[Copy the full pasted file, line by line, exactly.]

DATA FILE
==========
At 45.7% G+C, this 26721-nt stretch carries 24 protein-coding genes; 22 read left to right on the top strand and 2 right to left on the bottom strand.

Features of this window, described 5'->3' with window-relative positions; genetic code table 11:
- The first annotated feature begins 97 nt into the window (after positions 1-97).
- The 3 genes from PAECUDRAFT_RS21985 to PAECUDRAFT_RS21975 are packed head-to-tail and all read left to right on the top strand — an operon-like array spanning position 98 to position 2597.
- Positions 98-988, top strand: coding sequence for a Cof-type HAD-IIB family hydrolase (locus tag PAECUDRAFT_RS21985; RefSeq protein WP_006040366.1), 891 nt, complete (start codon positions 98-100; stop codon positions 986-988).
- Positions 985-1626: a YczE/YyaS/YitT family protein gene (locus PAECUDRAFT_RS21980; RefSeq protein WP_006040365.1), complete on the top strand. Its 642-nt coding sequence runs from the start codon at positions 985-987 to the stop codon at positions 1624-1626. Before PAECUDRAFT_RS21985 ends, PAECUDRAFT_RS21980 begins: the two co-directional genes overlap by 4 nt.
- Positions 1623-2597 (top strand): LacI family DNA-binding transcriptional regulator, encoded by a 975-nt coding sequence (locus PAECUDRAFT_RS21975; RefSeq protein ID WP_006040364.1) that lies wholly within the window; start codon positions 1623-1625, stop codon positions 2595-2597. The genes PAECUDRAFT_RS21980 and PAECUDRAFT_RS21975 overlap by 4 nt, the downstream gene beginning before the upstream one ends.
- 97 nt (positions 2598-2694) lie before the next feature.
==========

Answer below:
At 45.7% G+C, this 26721-nt stretch carries 24 protein-coding genes; 22 read left to right on the top strand and 2 right to left on the bottom strand.

Features of this window, described 5'->3' with window-relative positions; genetic code table 11:
- The first annotated feature begins 97 nt into the window (after positions 1-97).
- The 3 genes from PAECUDRAFT_RS21985 to PAECUDRAFT_RS21975 are packed head-to-tail and all read left to right on the top strand — an operon-like array spanning position 98 to position 2597.
- Positions 98-988, top strand: coding sequence for a Cof-type HAD-IIB family hydrolase (locus tag PAECUDRAFT_RS21985; RefSeq protein WP_006040366.1), 891 nt, complete (start codon positions 98-100; stop codon positions 986-988).
- Positions 985-1626: a YczE/YyaS/YitT family protein gene (locus PAECUDRAFT_RS21980; RefSeq protein WP_006040365.1), complete on the top strand. Its 642-nt coding sequence runs from the start codon at positions 985-987 to the stop codon at positions 1624-1626. Before PAECUDRAFT_RS21985 ends, PAECUDRAFT_RS21980 begins: the two co-directional genes overlap by 4 nt.
- Positions 1623-2597 (top strand): LacI family DNA-binding transcriptional regulator, encoded by a 975-nt coding sequence (locus PAECUDRAFT_RS21975; RefSeq protein ID WP_006040364.1) that lies wholly within the window; start codon positions 1623-1625, stop codon positions 2595-2597. The genes PAECUDRAFT_RS21980 and PAECUDRAFT_RS21975 overlap by 4 nt, the downstream gene beginning before the upstream one ends.
- 97 nt (positions 2598-2694) lie before the next feature.